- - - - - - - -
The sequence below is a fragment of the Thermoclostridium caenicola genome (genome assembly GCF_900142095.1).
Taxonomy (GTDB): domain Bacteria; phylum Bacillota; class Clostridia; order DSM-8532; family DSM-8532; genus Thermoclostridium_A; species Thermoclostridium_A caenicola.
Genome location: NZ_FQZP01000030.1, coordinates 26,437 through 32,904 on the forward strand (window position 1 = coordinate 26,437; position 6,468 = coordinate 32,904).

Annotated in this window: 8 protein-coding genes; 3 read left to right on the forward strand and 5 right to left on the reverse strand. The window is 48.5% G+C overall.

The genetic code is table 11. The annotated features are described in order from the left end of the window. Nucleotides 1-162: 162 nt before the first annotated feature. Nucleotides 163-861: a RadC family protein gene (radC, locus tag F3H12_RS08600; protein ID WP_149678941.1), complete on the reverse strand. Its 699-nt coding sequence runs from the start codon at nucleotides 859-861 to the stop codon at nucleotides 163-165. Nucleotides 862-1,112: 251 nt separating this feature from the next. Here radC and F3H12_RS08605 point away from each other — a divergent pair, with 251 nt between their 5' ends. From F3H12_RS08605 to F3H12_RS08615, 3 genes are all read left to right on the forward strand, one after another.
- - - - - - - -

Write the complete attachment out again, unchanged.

The sequence below is a fragment of the Thermoclostridium caenicola genome (genome assembly GCF_900142095.1).
Taxonomy (GTDB): domain Bacteria; phylum Bacillota; class Clostridia; order DSM-8532; family DSM-8532; genus Thermoclostridium_A; species Thermoclostridium_A caenicola.
Genome location: NZ_FQZP01000030.1, coordinates 26,437 through 32,904 on the forward strand (window position 1 = coordinate 26,437; position 6,468 = coordinate 32,904).

Annotated in this window: 8 protein-coding genes; 3 read left to right on the forward strand and 5 right to left on the reverse strand. The window is 48.5% G+C overall.

The genetic code is table 11. The annotated features are described in order from the left end of the window. Nucleotides 1-162: 162 nt before the first annotated feature. Nucleotides 163-861: a RadC family protein gene (radC, locus tag F3H12_RS08600; protein ID WP_149678941.1), complete on the reverse strand. Its 699-nt coding sequence runs from the start codon at nucleotides 859-861 to the stop codon at nucleotides 163-165. Nucleotides 862-1,112: 251 nt separating this feature from the next. Here radC and F3H12_RS08605 point away from each other — a divergent pair, with 251 nt between their 5' ends. From F3H12_RS08605 to F3H12_RS08615, 3 genes are all read left to right on the forward strand, one after another.